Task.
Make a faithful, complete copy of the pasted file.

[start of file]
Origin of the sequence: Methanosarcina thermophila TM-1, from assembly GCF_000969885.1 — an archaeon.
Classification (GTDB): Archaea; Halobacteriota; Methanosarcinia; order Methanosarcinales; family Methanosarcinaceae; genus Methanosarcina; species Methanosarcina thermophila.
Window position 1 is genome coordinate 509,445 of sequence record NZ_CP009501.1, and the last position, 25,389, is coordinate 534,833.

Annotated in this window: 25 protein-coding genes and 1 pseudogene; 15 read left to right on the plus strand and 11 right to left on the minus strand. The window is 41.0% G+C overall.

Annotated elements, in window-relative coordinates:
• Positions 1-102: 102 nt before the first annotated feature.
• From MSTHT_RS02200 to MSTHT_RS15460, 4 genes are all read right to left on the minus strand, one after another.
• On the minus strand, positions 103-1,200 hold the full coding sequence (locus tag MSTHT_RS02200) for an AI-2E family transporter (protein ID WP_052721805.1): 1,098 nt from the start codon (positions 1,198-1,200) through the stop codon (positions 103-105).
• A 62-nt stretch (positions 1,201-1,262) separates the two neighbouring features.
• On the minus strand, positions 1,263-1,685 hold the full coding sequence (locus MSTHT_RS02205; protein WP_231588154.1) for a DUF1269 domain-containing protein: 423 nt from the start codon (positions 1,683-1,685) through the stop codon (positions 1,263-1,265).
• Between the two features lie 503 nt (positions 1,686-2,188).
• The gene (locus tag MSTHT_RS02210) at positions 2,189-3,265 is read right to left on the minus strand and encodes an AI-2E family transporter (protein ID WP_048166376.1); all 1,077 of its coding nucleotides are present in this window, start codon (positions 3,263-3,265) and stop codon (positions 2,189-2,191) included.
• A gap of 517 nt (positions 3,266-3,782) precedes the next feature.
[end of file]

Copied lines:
Origin of the sequence: Methanosarcina thermophila TM-1, from assembly GCF_000969885.1 — an archaeon.
Classification (GTDB): Archaea; Halobacteriota; Methanosarcinia; order Methanosarcinales; family Methanosarcinaceae; genus Methanosarcina; species Methanosarcina thermophila.
Window position 1 is genome coordinate 509,445 of sequence record NZ_CP009501.1, and the last position, 25,389, is coordinate 534,833.

Annotated in this window: 25 protein-coding genes and 1 pseudogene; 15 read left to right on the plus strand and 11 right to left on the minus strand. The window is 41.0% G+C overall.

Annotated elements, in window-relative coordinates:
• Positions 1-102: 102 nt before the first annotated feature.
• From MSTHT_RS02200 to MSTHT_RS15460, 4 genes are all read right to left on the minus strand, one after another.
• On the minus strand, positions 103-1,200 hold the full coding sequence (locus tag MSTHT_RS02200) for an AI-2E family transporter (protein ID WP_052721805.1): 1,098 nt from the start codon (positions 1,198-1,200) through the stop codon (positions 103-105).
• A 62-nt stretch (positions 1,201-1,262) separates the two neighbouring features.
• On the minus strand, positions 1,263-1,685 hold the full coding sequence (locus MSTHT_RS02205; protein WP_231588154.1) for a DUF1269 domain-containing protein: 423 nt from the start codon (positions 1,683-1,685) through the stop codon (positions 1,263-1,265).
• Between the two features lie 503 nt (positions 1,686-2,188).
• The gene (locus tag MSTHT_RS02210) at positions 2,189-3,265 is read right to left on the minus strand and encodes an AI-2E family transporter (protein ID WP_048166376.1); all 1,077 of its coding nucleotides are present in this window, start codon (positions 3,263-3,265) and stop codon (positions 2,189-2,191) included.
• A gap of 517 nt (positions 3,266-3,782) precedes the next feature.